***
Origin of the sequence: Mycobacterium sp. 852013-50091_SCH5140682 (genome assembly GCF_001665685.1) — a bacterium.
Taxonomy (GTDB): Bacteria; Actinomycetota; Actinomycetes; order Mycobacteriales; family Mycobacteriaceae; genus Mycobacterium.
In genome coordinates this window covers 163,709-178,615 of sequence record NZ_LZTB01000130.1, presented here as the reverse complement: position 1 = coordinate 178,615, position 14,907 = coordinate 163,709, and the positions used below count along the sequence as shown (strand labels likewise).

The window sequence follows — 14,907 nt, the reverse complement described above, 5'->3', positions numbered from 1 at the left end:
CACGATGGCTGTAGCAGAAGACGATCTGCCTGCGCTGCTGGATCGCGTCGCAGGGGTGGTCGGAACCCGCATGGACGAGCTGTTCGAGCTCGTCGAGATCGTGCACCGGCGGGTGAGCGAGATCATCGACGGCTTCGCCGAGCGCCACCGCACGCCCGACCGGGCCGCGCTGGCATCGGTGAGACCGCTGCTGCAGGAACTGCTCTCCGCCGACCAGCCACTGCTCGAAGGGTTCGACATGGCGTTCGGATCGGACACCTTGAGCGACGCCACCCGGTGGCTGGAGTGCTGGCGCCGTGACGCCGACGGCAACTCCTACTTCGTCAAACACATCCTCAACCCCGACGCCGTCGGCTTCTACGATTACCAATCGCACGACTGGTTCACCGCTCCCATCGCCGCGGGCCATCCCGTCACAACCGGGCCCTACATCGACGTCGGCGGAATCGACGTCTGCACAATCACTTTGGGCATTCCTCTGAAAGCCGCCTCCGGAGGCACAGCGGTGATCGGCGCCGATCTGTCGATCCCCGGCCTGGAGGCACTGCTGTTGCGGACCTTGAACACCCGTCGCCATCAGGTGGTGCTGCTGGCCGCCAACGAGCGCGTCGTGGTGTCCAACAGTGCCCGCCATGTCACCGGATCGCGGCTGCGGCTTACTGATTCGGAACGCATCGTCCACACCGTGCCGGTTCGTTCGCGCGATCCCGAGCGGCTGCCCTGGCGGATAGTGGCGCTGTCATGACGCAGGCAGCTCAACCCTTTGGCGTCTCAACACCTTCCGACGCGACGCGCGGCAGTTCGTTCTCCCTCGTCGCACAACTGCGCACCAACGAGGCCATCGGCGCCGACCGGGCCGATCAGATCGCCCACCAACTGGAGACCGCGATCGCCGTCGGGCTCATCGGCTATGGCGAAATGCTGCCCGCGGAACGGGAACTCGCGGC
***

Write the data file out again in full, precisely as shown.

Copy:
Origin of the sequence: Mycobacterium sp. 852013-50091_SCH5140682 (genome assembly GCF_001665685.1) — a bacterium.
Taxonomy (GTDB): Bacteria; Actinomycetota; Actinomycetes; order Mycobacteriales; family Mycobacteriaceae; genus Mycobacterium.
In genome coordinates this window covers 163,709-178,615 of sequence record NZ_LZTB01000130.1, presented here as the reverse complement: position 1 = coordinate 178,615, position 14,907 = coordinate 163,709, and the positions used below count along the sequence as shown (strand labels likewise).

The window sequence follows — 14,907 nt, the reverse complement described above, 5'->3', positions numbered from 1 at the left end:
CACGATGGCTGTAGCAGAAGACGATCTGCCTGCGCTGCTGGATCGCGTCGCAGGGGTGGTCGGAACCCGCATGGACGAGCTGTTCGAGCTCGTCGAGATCGTGCACCGGCGGGTGAGCGAGATCATCGACGGCTTCGCCGAGCGCCACCGCACGCCCGACCGGGCCGCGCTGGCATCGGTGAGACCGCTGCTGCAGGAACTGCTCTCCGCCGACCAGCCACTGCTCGAAGGGTTCGACATGGCGTTCGGATCGGACACCTTGAGCGACGCCACCCGGTGGCTGGAGTGCTGGCGCCGTGACGCCGACGGCAACTCCTACTTCGTCAAACACATCCTCAACCCCGACGCCGTCGGCTTCTACGATTACCAATCGCACGACTGGTTCACCGCTCCCATCGCCGCGGGCCATCCCGTCACAACCGGGCCCTACATCGACGTCGGCGGAATCGACGTCTGCACAATCACTTTGGGCATTCCTCTGAAAGCCGCCTCCGGAGGCACAGCGGTGATCGGCGCCGATCTGTCGATCCCCGGCCTGGAGGCACTGCTGTTGCGGACCTTGAACACCCGTCGCCATCAGGTGGTGCTGCTGGCCGCCAACGAGCGCGTCGTGGTGTCCAACAGTGCCCGCCATGTCACCGGATCGCGGCTGCGGCTTACTGATTCGGAACGCATCGTCCACACCGTGCCGGTTCGTTCGCGCGATCCCGAGCGGCTGCCCTGGCGGATAGTGGCGCTGTCATGACGCAGGCAGCTCAACCCTTTGGCGTCTCAACACCTTCCGACGCGACGCGCGGCAGTTCGTTCTCCCTCGTCGCACAACTGCGCACCAACGAGGCCATCGGCGCCGACCGGGCCGATCAGATCGCCCACCAACTGGAGACCGCGATCGCCGTCGGGCTCATCGGCTATGGCGAAATGCTGCCCGCGGAACGGGAACTCGCGGC